Acts as Trustee and Executor: With this facility. In addition to agency services. Income-tax Consultancy: Banks may also employ income tax experts to prepare income tax returns for their customers and to help them to get refund of income tax.
They get passports. Underwriting Securities: Banks underwrite the shares and debentures issued by the Government. They also publish valuable journals and bulletins containing articles on economic and financial matters. Collection of Statistics: Banks collect statistics giving important information relating to trade.
It enables customers to import goods. Acting Referee: Banks may act as referees with respect to the financial standing. Merchant Banking: Some commercial banks have opened merchant banking divisions to provide merchant banking services. Letter of Credit: Letters of credit are issued by the banks to their customers certifying their credit worthiness. Accepting Bills of Exchange on Behalf of Customers: Letters of credit are very useful in foreign trade.
Gift Cheques: Some banks issue cheques of various denominations to be used on auspicious occasions. Amount of Deposit The most important factor which decides credit creation is the amount of deposits made by the depositors. Banking Habits of People If the banking habits of the people are well-developed. Certain points affect the process of credit creation. Higher is the amount of deposits. Higher is the Cash Reserve Ratio CRR more will be the reserves to be maintained and less credit will be created by banks.
They are termed as limitations to credit creation by commercial banks. Willingness of people to borrow Commercial banks may have enough money to lend. Customers should be willing to borrow from the banks to facilitate credit creation. Monetary Policy of Central Bank While credit is created by commercial banks. If some banks follow liberal and others follow a conservative one.
In contrast to investment banks. It lowers the reserves of the banks and limits the credit creation. If securities are available then the credit creation will be more and vice-versa.
Credit control is one important function of the central bank. Supply of Securities Loans are sanctioned on the basis of the securities provided to the banks.
External Drain External Drain refers to withdrawal of cash from the banking system by the public. If they are willing to borrow. Central Bank uses various methods of Credit Control from time to time and thus influences the banks to expand or contract credit.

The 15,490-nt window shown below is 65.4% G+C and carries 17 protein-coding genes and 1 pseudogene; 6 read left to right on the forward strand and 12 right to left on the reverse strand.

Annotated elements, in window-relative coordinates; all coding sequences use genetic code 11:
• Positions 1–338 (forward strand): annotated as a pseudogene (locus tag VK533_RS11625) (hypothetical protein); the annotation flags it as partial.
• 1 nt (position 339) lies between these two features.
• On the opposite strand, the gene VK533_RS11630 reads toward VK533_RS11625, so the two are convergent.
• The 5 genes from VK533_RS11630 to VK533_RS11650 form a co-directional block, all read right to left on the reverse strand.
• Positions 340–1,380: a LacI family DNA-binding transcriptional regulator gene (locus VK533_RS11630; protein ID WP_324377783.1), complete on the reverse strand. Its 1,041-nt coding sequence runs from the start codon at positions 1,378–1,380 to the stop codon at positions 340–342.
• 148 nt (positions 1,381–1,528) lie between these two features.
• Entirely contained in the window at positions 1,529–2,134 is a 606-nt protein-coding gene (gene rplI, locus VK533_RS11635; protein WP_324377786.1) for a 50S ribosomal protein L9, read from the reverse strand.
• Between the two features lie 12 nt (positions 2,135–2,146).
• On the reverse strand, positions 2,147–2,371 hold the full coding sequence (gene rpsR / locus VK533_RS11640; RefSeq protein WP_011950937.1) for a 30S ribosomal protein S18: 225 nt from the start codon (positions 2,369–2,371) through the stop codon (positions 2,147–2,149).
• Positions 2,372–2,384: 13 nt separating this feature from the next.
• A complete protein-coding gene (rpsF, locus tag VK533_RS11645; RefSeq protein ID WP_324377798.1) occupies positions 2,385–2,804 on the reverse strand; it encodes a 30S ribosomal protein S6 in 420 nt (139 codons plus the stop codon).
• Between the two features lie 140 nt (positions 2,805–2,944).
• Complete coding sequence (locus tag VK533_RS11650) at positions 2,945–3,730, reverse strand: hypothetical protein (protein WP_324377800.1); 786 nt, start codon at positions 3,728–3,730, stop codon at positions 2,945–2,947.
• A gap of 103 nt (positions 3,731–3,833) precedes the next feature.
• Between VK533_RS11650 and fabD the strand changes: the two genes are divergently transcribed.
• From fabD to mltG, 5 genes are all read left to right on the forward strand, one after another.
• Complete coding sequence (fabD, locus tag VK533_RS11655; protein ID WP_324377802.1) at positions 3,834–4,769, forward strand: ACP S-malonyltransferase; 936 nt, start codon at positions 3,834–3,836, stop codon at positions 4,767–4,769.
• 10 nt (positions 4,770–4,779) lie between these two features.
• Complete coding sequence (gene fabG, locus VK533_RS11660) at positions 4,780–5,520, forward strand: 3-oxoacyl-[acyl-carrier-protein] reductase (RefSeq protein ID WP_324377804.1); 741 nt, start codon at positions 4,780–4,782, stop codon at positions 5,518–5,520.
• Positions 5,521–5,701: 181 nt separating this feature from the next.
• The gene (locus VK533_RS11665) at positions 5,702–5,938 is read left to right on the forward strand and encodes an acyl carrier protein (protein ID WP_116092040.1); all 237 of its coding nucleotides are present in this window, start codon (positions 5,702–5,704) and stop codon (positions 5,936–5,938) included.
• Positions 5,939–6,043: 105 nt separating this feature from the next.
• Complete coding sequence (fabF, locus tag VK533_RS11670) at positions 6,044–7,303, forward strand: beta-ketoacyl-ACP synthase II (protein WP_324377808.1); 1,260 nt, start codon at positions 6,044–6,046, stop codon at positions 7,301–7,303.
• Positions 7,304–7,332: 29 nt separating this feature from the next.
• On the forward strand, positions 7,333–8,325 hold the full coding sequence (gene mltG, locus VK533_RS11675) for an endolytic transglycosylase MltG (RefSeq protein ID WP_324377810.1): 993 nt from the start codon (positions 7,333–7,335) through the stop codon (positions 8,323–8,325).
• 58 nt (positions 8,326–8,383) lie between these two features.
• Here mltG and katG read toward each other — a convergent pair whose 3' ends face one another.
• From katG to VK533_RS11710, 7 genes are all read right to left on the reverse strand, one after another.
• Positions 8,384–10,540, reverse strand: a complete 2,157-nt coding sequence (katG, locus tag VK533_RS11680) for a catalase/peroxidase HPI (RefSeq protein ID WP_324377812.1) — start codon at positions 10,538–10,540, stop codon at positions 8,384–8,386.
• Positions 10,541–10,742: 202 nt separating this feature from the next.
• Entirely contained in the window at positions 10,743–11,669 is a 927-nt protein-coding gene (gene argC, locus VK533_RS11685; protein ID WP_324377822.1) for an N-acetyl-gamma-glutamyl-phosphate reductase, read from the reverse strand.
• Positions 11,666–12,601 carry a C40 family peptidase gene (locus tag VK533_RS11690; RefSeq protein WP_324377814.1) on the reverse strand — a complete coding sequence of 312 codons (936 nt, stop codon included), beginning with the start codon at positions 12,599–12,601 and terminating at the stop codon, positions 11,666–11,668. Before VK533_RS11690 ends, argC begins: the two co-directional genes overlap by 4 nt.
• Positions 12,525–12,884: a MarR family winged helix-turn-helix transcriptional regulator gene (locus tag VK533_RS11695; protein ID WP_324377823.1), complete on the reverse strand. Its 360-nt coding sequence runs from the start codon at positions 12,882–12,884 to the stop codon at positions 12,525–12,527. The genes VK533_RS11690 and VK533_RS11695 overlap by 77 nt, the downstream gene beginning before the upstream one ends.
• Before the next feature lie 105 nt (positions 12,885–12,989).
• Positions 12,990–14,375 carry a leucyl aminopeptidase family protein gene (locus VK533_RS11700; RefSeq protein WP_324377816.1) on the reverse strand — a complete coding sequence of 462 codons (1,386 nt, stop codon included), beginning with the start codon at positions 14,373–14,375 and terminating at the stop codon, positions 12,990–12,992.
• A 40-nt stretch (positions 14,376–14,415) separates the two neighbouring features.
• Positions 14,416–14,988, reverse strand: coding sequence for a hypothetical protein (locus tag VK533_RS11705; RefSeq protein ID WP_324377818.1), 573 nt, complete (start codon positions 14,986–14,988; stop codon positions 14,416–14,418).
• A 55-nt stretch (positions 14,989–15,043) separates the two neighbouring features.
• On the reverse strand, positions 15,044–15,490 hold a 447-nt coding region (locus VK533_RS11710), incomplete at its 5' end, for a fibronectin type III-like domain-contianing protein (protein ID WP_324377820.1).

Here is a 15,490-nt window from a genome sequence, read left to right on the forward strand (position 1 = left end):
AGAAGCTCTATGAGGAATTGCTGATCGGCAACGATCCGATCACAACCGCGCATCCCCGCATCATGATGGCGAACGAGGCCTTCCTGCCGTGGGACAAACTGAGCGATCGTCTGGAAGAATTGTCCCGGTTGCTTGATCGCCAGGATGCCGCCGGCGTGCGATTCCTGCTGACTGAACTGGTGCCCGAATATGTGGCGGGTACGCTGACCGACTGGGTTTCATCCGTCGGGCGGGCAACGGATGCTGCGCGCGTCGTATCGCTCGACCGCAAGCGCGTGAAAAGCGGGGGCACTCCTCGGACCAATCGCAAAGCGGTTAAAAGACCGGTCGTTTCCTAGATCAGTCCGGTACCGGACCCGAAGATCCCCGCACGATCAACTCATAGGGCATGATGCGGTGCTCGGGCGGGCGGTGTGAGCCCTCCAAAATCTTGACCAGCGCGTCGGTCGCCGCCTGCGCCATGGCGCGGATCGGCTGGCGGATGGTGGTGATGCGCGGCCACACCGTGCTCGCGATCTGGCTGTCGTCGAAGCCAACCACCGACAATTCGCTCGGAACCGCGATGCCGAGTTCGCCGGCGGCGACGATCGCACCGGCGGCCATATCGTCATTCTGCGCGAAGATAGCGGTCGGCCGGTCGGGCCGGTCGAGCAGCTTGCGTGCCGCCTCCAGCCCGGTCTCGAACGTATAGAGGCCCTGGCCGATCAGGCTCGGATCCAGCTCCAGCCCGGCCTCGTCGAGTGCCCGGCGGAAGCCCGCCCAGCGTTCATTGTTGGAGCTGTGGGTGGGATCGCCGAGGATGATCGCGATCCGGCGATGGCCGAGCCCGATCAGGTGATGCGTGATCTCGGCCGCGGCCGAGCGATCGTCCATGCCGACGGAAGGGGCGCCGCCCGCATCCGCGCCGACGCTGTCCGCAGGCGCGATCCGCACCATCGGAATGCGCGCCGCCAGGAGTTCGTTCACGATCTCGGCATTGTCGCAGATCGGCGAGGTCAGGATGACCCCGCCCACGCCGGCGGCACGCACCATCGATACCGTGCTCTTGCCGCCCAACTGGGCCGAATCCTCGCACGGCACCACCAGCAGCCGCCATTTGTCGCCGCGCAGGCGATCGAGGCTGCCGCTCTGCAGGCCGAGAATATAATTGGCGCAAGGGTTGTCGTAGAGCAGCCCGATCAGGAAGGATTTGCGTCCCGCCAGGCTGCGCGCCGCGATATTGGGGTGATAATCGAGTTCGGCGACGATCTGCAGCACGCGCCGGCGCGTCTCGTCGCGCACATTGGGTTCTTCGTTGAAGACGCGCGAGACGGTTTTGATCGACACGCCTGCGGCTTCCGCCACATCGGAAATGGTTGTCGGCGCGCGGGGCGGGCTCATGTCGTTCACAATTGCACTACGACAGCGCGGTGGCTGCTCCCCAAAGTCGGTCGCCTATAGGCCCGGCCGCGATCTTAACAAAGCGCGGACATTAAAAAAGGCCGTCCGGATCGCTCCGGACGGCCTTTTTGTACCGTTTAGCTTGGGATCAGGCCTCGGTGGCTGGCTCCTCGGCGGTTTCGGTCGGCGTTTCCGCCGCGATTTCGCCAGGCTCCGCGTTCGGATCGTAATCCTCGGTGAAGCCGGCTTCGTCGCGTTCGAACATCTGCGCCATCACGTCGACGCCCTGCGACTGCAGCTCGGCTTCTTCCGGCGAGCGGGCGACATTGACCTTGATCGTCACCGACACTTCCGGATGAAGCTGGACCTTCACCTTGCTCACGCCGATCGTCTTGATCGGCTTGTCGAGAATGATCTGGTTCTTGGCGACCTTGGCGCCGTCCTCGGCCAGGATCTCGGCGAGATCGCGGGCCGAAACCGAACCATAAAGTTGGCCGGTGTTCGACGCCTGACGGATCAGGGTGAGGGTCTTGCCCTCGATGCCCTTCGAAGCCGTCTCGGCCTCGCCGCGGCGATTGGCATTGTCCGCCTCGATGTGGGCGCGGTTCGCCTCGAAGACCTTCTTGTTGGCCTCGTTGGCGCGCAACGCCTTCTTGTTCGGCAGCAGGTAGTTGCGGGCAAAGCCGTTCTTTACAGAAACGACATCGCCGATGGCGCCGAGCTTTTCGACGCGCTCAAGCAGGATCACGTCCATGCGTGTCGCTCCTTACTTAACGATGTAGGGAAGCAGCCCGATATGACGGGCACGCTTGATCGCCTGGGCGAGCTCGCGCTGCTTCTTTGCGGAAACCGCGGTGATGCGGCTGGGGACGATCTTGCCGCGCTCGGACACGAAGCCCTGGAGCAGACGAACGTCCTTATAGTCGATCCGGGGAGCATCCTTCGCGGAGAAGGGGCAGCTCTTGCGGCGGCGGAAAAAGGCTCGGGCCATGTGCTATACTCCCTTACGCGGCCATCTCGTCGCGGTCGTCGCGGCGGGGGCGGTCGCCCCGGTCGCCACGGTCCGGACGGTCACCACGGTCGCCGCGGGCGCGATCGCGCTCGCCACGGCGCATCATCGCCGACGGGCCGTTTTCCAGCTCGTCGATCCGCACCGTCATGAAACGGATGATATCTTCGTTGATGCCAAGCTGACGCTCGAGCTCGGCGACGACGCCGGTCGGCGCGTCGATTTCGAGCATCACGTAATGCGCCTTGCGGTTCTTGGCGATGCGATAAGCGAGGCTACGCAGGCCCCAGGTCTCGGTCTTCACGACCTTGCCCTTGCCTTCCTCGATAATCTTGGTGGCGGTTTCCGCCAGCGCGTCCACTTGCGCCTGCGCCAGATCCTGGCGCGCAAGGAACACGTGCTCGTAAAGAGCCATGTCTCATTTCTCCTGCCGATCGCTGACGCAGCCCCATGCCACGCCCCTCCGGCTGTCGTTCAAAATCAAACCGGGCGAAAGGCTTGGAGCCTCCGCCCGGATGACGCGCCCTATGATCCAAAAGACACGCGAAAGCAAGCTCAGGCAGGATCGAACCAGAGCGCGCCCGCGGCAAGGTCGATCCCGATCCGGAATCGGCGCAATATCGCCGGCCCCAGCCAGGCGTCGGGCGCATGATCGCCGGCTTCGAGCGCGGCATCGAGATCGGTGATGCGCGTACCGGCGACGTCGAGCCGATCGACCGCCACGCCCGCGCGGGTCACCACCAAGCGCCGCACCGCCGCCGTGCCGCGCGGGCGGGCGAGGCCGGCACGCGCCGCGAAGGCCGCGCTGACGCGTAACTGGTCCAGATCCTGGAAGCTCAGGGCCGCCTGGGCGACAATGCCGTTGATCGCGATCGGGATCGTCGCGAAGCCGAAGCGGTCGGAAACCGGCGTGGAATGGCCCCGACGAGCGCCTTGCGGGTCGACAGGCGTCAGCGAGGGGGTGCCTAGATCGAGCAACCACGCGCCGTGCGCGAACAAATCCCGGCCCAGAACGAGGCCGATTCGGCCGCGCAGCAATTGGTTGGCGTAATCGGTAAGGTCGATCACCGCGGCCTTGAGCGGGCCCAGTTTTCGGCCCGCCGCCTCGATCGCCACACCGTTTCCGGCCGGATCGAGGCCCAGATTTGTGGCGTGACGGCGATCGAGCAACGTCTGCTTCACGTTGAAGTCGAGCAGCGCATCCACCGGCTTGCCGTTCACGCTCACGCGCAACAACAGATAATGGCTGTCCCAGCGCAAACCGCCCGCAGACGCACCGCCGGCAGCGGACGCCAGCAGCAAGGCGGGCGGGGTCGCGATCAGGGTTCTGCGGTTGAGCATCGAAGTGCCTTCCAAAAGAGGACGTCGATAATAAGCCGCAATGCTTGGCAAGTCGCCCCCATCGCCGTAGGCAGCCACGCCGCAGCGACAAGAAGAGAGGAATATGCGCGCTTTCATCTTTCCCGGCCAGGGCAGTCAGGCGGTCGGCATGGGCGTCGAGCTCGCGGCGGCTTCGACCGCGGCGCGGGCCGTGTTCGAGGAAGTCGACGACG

They provide factoring services to their clients. A bank cannot survive without performing the following nonbanking activities: They perform merchant banking for their customers.
Some of the different services available from commercial banks to its customers are: These include investment advisory services. Commercial banks also provide other services to businesses and consumers for which they earn various fees. ATM networks. They give hire-download services to owners of various goods. They provide funds capital for starting new ventures.
One major advantage that Indian banks have is the availability of major IT companies in India who are the world leaders in IT applications. Mobile Banking: Some banks have started offering mobile banking and tele-banking to customers. They are now allowed to offer insurance services. In a number of areas. The huge number of bank customers and their myriad needs are being met in increasingly sophisticated ways.
The expansion in the use and geographical reach of mobile phones has created new opportunities for banks to use this mode for banking transactions and also provide an opportunity to extend banking facilities to the hitherto excluded sections of the society. They offer credit and debit cards facility. Banks in India have started using technology in a proactive manner. They also offer leasing services. The services provided through internet banking are: Electronic banking services provided by commercial banks include: Internet Banking: Through its website.
Internet banking is changing the banking industry and affecting banking relationships in a major way. The range of services offered differs from bank to bank depending mainly on the type and size of the bank. Banking websites that allow consumers and business to obtain account information. Wire transfers.
They are discussed below: In the context of the balance sheet of a bank the term liquidity has two interpretations. In fact. If the depositors lose confidence in the integrity of their bank.
The balance sheet is a statement of the assets and liabilities of the bank. Among the various items on the Bill payments. More Details Original Title. Other Editions 6. Friend Reviews. To see what your friends thought of this book, please sign up. To ask other readers questions about Commercial Bank Management , please sign up.